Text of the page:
Iain Robertson’s Wagin duck, mulberry and nettle at Cullen Wines.
Duck with Mulberry at Cullen wines
The Australian 12:00AM February 22, 2018
By John Lethlean – Food writer – Melbourne – @JohnLethlean
Like so many chefs in the southwest/Margaret River region of Western Australia, Iain Robertson can look back and say: “It must have been the lure of the sea.”
Robertson, who joined winemaker Vanya Cullen at her family’s Wilyabrub vineyard last year to run the restaurant kitchen after 13 years cooking elsewhere in the district, goes further than the predictable love of surfing, although that is one of his passions. He is also a keen angler and spearfisher.
He has a spine-tingling story of squid jigging at Dunsborough on Geographe Bay one evening when an unwelcome visitor of the white pointer variety, “bigger than the dinghy”, came up to take a look. Good time to be in a boat.
“Living in an area surrounded by wine and gourmet produce brings out the best in the local chefs,” says Robertson, who has achieved a style that is refined yet unpretentious. And the ocean is a constant source of energy and inspiration, he says.
For a certain kind of chef, Cullen is a dream gig because the emphasis on viticultural primacy extends to organic produce for the kitchen. It also helps that Cullen’s international reputation means Robertson is pairing his food with vin that is anything but ordinaire.
“Embracing Cullen’s forward-thinking organic and biodynamic philosophies has provided my greatest inspiration so far,” he says. “Our amazingly knowledgeable gardener maintains and supplies us daily with a variety of interesting ingredients from heirloom vegetables, saltbush, purslane to fat hen, ensuring our menu is ever-changing.”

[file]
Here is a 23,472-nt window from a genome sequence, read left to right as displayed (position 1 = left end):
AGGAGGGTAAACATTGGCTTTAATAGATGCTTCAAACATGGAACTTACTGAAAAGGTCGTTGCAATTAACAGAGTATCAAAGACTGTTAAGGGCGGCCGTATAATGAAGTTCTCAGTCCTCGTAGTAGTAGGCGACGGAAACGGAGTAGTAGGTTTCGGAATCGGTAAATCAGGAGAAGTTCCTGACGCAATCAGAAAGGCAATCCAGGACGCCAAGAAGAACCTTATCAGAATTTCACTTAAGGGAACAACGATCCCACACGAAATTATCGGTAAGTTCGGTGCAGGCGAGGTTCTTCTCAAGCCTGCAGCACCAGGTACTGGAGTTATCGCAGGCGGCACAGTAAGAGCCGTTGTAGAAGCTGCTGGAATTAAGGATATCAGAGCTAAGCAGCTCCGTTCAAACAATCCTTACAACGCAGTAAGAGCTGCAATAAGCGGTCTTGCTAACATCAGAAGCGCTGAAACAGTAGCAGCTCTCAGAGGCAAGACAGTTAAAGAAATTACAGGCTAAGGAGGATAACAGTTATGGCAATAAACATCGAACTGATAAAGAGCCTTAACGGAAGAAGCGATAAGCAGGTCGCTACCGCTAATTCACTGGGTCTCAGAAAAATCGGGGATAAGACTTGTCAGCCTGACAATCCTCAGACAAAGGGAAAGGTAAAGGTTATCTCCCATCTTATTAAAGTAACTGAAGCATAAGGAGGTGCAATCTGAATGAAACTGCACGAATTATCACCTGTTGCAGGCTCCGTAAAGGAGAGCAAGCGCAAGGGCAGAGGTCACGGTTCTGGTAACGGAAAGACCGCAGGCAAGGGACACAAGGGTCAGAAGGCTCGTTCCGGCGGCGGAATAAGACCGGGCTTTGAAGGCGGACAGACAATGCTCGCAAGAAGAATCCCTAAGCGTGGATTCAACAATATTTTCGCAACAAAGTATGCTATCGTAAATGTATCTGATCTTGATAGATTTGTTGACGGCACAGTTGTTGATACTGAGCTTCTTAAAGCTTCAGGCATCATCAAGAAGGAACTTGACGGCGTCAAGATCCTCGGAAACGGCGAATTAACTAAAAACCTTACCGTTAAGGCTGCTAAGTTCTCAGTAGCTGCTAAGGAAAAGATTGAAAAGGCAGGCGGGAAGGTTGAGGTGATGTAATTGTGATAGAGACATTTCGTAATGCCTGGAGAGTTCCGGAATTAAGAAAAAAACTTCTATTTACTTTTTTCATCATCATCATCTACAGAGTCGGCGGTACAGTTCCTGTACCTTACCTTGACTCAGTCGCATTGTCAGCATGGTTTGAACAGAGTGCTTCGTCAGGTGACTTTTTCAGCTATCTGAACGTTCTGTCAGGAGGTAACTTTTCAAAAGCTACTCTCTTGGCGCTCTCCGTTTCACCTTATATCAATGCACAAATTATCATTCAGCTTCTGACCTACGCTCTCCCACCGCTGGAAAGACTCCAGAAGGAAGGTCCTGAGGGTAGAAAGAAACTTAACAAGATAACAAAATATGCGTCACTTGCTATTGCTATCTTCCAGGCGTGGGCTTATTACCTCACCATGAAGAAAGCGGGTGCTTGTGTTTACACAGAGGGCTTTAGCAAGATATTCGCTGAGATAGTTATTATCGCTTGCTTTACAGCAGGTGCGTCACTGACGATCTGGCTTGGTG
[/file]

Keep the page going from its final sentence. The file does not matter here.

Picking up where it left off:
“To me this dish represents both the history and principles of Cullen Wines. The dish incorporates mulberries from the mulberry trees that line the driveway.” Planted more than 40 years ago, their gnarled forms dominate the estate’s entry on Caves Road.
“In summer you’ll find both children and adults clambering over the trees picking the delicious, messy fruit. For the kitchen, it’s a call to action. The mulberries are both pickled and fermented to extend their use beyond that short season.”
The stinging nettle is grown in the biodynamic vegetable gardens. It is cultivated for the restaurant kitchen and used in the vineyard to vitalise and enliven the soil, nourishing the vines as a rich source of iron and silica.
This dish features the “amazingly tender” whole duck from Wagin Duck & Game, a poultry product dominant at the high end of WA restaurants. The farm is at Wagin, southeast of Perth. “Their free-range practices, allowing the ducks to roam in a natural environment, complement the philosophies of Cullen,” says Robertson.
All the other ingredients are picked from the garden daily.
“We bone out the whole duck, then brine the breast and legs separately,” the chef says. “The breast is lightly cold smoked, cooked sous-vide to medium and rendered in the pan to order. The boned-out legs are compressed and cooked at a low temperature overnight to retain moisture and texture, then crisped in the pan to serve. The bones of the duck are roasted to make an essence so the whole bird is used in the dish.”
It’s a modern take on the old roasted breast/confit leg combo.
“The mulberries are juiced and fermented for at least three months to make an emulsification that is stored and used the following summer. We also pickle the firm pink mulberries to make a ‘caviar’ for this dish and use the ripe mulberries fresh to bring richness and sweetness to the dish.”
Stinging nettle leaves are triple-blanched and refreshed to maintain their vibrant colour and herbaceous flavour, then blended to make a sauce.
“We finish the dish with a savoury wattle seed granola to add texture and fresh-picked mustard leaf with some pickled mustard seeds, just for a touch of acidity.”
At the restaurant, this duck dish is paired with the elegant Cullen Diana Madeline, a wine grown on the Wilyabrup estate that, in the 2016 vintage, is a blend of 93 per cent cabernet sauvignon, 5 per cent merlot, and 1 per cent each of malbec and petit verdot.
“The dark fruit notes and hints of spice complement the earthiness of the dish,” says Robertson’s boss. And this we can attest to; there is a “same page” thing happening at Cullen between kitchen and winery that makes this one of the district’s must-visit estate restaurants for unpretentious wine dining in Margaret River.
As a main course, $38.